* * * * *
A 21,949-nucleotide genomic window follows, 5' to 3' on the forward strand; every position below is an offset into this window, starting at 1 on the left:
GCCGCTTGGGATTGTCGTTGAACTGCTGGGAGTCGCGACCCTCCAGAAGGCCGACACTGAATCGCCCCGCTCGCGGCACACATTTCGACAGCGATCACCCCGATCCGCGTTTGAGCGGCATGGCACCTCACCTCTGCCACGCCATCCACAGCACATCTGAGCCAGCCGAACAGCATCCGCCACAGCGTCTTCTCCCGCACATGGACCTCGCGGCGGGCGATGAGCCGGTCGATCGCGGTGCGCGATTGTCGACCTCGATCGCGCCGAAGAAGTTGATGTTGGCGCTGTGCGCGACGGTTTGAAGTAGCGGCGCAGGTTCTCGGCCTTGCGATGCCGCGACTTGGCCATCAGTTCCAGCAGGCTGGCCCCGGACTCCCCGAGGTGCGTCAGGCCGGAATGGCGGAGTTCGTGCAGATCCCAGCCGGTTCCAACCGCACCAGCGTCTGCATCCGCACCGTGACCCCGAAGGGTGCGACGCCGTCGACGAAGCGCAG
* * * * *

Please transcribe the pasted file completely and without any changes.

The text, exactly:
A 21,949-nucleotide genomic window follows, 5' to 3' on the forward strand; every position below is an offset into this window, starting at 1 on the left:
GCCGCTTGGGATTGTCGTTGAACTGCTGGGAGTCGCGACCCTCCAGAAGGCCGACACTGAATCGCCCCGCTCGCGGCACACATTTCGACAGCGATCACCCCGATCCGCGTTTGAGCGGCATGGCACCTCACCTCTGCCACGCCATCCACAGCACATCTGAGCCAGCCGAACAGCATCCGCCACAGCGTCTTCTCCCGCACATGGACCTCGCGGCGGGCGATGAGCCGGTCGATCGCGGTGCGCGATTGTCGACCTCGATCGCGCCGAAGAAGTTGATGTTGGCGCTGTGCGCGACGGTTTGAAGTAGCGGCGCAGGTTCTCGGCCTTGCGATGCCGCGACTTGGCCATCAGTTCCAGCAGGCTGGCCCCGGACTCCCCGAGGTGCGTCAGGCCGGAATGGCGGAGTTCGTGCAGATCCCAGCCGGTTCCAACCGCACCAGCGTCTGCATCCGCACCGTGACCCCGAAGGGTGCGACGCCGTCGACGAAGCGCAG